Countless workers across a wide range of industries have been working from home since the onset of the pandemic, while others have been doing their jobs while adhering to COVID-19 safety protocols.
As economies around the world slowly reopen, companies are considering what the future of work will look like — with many considering whether their employees will primarily work remotely going forward.
Our recent Navigator Resilience: Building back better study, conducted globally at the height of the COVID-19 crisis, found that seven in 10 (70%) of the 200 Canadian businesses surveyed expect some form of flexible working arrangements to become standard for their operations in the next two years. More than half (56%) say they expect to continue using virtual meetings after the pandemic. In fact, video conferencing and high-speed internet have become critical technological tools for Canadian companies, according to those polled.
Canadian businesses told us that there are significant barriers to overcome in the next six months. Chief among them are employee morale (36%), maintaining sufficient cash flow (28%), access to advanced technology (25%) and bringing employees up to speed on new ways of working (25%).
Technology and innovation have been a boon across various elements of their operations since the onset of the pandemic, especially for their workforce (52%) and their customers (46%). Technology has also helped companies remain agile (44%) and innovative (39%), which have been key factors in helping those businesses remain resilient in the face of the many challenges the first half of 2020 has brought forth.
High-speed internet (49% in the past and 47% over the past six months) and video conferencing tools (44% in the past and 42% since the onset of the pandemic) have been especially vital for business continuity, the study found.
The same two technologies are expected to become further embedded as standard ways of working in the next two years (high-speed internet 43%, video conferencing tools 47%). And video conferencing/collaboration tools will be the top priority for development in the next year or two for almost 30% of Canadian businesses.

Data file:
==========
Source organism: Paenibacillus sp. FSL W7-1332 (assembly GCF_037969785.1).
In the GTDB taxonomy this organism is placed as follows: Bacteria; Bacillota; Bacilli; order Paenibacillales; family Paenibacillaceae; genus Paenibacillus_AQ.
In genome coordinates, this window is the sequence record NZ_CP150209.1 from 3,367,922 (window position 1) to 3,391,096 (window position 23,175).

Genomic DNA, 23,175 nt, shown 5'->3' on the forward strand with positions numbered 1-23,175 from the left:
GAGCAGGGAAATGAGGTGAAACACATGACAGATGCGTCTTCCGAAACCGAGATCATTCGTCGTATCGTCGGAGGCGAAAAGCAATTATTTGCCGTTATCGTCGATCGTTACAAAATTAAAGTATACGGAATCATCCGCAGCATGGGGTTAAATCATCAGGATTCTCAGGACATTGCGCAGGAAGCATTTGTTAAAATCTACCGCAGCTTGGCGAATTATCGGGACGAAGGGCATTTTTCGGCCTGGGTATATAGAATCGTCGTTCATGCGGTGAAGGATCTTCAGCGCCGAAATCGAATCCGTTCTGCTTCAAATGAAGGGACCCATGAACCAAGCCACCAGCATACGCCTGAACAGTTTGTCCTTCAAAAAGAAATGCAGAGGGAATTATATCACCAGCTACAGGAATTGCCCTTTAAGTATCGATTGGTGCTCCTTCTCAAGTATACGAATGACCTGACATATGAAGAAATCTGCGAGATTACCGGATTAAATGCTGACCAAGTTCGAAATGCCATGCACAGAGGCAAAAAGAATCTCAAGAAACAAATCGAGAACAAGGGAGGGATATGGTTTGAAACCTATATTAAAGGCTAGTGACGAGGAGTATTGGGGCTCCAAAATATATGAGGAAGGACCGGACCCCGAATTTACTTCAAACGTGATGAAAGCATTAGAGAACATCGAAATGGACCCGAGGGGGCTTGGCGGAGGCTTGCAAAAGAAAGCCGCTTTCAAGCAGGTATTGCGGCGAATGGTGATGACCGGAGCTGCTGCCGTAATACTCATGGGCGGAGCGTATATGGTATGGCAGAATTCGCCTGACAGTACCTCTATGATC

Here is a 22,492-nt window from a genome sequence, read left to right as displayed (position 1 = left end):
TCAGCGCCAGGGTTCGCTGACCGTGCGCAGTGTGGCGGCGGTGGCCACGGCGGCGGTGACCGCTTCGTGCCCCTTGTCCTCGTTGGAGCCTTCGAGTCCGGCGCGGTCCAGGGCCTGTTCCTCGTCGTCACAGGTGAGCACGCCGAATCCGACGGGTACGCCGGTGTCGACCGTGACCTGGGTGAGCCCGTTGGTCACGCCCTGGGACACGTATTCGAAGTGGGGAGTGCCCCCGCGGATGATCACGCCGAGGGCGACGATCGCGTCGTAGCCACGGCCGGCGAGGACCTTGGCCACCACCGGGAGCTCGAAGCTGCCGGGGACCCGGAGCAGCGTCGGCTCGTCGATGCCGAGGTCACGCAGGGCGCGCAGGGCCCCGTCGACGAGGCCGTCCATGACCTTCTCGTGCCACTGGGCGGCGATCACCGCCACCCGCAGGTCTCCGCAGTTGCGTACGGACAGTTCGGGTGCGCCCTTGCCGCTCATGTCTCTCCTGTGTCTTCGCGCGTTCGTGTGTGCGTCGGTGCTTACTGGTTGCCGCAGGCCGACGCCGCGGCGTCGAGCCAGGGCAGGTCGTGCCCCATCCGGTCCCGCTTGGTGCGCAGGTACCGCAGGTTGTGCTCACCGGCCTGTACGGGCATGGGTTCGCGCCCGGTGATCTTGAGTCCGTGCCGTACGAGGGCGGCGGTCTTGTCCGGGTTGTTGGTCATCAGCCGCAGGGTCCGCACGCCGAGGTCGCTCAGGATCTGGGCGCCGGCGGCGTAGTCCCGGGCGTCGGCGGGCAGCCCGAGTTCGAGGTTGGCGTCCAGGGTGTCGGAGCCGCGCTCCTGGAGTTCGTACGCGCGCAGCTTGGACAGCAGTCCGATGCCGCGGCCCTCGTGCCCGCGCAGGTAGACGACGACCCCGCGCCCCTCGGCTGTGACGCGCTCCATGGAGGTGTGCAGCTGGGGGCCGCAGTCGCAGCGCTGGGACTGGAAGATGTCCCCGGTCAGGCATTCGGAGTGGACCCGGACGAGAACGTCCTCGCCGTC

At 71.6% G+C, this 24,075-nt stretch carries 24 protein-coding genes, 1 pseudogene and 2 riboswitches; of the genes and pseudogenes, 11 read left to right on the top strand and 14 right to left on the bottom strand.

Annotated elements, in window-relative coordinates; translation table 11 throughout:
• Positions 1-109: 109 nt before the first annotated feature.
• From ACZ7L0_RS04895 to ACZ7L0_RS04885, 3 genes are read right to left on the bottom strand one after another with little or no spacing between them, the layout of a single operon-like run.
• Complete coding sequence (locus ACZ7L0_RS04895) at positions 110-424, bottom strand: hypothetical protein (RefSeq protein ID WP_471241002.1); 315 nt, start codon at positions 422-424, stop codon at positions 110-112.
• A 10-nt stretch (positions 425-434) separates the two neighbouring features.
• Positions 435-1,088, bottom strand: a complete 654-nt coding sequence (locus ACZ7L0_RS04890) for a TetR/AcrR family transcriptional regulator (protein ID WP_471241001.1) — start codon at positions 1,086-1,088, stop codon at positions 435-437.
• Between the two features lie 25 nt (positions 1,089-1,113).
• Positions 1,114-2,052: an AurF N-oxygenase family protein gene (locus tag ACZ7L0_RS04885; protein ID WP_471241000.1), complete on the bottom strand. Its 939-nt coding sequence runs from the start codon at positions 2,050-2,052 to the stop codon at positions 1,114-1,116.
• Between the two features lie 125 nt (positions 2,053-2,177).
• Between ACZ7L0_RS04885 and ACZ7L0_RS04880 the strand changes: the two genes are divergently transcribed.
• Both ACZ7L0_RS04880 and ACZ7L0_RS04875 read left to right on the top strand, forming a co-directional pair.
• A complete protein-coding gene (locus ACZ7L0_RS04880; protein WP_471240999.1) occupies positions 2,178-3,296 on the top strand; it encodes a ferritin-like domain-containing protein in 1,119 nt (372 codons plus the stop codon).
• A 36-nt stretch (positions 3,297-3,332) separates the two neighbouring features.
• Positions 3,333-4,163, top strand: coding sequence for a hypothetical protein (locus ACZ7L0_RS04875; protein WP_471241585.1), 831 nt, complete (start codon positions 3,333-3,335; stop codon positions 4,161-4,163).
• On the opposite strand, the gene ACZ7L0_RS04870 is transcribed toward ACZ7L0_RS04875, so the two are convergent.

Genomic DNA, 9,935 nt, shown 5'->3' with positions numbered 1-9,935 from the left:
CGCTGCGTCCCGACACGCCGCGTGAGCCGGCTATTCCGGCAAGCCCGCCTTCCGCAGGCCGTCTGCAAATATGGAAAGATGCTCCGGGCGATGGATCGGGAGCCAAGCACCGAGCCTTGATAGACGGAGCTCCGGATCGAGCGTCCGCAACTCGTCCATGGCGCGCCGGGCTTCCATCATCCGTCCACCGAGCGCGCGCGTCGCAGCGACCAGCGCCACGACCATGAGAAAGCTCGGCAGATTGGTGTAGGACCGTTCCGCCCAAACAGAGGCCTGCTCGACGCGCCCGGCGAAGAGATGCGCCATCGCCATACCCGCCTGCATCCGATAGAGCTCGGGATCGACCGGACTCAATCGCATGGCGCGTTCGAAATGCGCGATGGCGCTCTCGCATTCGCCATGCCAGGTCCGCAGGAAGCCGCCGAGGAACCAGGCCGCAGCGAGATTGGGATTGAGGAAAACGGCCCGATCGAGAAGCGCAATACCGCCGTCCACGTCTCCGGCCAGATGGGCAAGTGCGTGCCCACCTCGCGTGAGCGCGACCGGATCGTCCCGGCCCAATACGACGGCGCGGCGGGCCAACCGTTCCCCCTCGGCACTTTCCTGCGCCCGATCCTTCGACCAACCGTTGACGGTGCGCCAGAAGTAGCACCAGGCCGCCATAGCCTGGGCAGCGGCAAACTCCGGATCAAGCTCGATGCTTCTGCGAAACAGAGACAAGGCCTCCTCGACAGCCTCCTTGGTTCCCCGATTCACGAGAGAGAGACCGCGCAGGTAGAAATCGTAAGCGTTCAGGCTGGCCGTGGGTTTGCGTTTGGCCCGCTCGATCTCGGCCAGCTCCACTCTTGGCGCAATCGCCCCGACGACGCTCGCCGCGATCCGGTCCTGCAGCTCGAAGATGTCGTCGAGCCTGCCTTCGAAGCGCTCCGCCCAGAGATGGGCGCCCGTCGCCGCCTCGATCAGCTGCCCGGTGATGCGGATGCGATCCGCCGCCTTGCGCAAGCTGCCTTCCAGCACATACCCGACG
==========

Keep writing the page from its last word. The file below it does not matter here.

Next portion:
In the next two years, Canadian companies said they believe technology will fuel more flexible working arrangements (70%) and virtual meetings (56%), albeit many believe that a full move away from shared offices in the long term is not in the best interest for every business. And with some employers signalling that a shift to employees working from home may result in a decrease in base salaries, employees may have some fear (or financial incentive) to return to the office1.
While there may be no unanimous consensus on whether workplaces in the “new normal” will look much like they did before the beginning of 2020, what is certain is that the past six months have shown clearly that there are viable alternative approaches to previously well-established processes. And it’s certain that technology has played a central role in this. Ninety three per cent said that times of adversity showcase how businesses can leverage technology to enhance or improve how they work.
COVID-19 may have permanently changed how Canadian companies operate. And if Navigator Resilience: Building back better is any indication businesses in Canada are prepared for the sea change.
1 GlobalNews, June 23, 2020, Can your employer really cut your pay for working from home?
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